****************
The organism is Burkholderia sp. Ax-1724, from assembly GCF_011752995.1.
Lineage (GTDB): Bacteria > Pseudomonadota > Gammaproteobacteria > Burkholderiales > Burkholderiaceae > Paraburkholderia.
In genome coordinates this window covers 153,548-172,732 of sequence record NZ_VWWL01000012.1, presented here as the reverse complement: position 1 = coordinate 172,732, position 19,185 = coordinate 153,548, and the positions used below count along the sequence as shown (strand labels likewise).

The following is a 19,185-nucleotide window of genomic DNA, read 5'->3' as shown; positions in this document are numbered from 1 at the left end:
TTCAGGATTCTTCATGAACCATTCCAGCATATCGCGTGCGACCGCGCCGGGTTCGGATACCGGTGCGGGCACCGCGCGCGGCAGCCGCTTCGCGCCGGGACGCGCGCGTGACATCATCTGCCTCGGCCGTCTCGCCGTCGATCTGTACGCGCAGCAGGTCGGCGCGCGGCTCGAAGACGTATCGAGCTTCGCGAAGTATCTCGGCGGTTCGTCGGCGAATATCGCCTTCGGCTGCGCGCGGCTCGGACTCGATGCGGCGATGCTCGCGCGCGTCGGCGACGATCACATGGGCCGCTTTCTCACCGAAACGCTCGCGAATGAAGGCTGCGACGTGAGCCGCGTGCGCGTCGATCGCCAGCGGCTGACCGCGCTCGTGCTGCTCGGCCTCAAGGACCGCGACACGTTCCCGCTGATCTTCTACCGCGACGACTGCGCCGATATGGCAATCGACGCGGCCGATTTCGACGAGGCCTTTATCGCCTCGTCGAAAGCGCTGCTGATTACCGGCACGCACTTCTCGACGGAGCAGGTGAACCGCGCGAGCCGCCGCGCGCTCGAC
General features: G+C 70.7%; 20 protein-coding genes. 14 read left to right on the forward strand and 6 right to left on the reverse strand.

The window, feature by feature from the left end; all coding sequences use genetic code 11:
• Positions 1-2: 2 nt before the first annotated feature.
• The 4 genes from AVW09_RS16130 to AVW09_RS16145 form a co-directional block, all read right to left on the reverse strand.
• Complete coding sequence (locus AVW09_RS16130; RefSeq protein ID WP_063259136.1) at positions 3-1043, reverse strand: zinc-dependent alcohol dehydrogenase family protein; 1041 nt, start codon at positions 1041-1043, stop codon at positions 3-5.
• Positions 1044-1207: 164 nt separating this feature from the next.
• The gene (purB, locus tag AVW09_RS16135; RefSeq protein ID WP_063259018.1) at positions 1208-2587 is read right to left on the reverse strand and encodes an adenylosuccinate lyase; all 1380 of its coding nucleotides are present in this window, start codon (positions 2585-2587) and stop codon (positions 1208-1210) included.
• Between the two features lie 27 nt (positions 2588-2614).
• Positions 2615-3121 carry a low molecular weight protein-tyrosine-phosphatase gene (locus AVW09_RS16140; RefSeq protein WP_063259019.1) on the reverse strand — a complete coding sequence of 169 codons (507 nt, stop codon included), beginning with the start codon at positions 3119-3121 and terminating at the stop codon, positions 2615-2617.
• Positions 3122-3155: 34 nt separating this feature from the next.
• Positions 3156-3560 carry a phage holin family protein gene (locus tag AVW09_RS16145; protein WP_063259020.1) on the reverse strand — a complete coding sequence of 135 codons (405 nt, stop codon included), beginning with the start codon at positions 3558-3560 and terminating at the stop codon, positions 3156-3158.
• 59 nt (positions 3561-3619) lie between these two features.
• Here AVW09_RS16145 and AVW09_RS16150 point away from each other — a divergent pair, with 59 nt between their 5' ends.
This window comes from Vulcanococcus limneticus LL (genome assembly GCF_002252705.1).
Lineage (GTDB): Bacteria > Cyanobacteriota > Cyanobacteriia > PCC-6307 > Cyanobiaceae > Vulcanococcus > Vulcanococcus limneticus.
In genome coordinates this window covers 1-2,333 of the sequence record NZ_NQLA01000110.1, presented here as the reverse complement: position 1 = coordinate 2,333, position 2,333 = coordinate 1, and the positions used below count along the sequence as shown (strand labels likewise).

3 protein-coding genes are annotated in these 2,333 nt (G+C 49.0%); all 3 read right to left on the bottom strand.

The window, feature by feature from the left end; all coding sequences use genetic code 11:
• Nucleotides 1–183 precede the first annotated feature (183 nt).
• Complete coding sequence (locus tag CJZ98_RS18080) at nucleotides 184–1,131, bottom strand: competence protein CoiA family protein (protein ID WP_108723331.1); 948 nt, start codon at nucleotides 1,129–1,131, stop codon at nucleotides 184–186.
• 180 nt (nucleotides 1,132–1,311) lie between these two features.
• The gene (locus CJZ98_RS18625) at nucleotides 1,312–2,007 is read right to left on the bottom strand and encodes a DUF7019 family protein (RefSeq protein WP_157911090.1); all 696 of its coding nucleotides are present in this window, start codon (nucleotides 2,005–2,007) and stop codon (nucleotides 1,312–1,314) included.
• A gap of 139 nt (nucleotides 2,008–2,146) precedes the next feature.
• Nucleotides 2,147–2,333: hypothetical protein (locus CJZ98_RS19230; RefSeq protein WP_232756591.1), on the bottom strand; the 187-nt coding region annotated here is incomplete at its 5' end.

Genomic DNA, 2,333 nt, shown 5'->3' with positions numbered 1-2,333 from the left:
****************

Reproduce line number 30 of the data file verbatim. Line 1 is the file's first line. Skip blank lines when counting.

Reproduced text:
Genomic DNA, 2,333 nt, shown 5'->3' with positions numbered 1-2,333 from the left: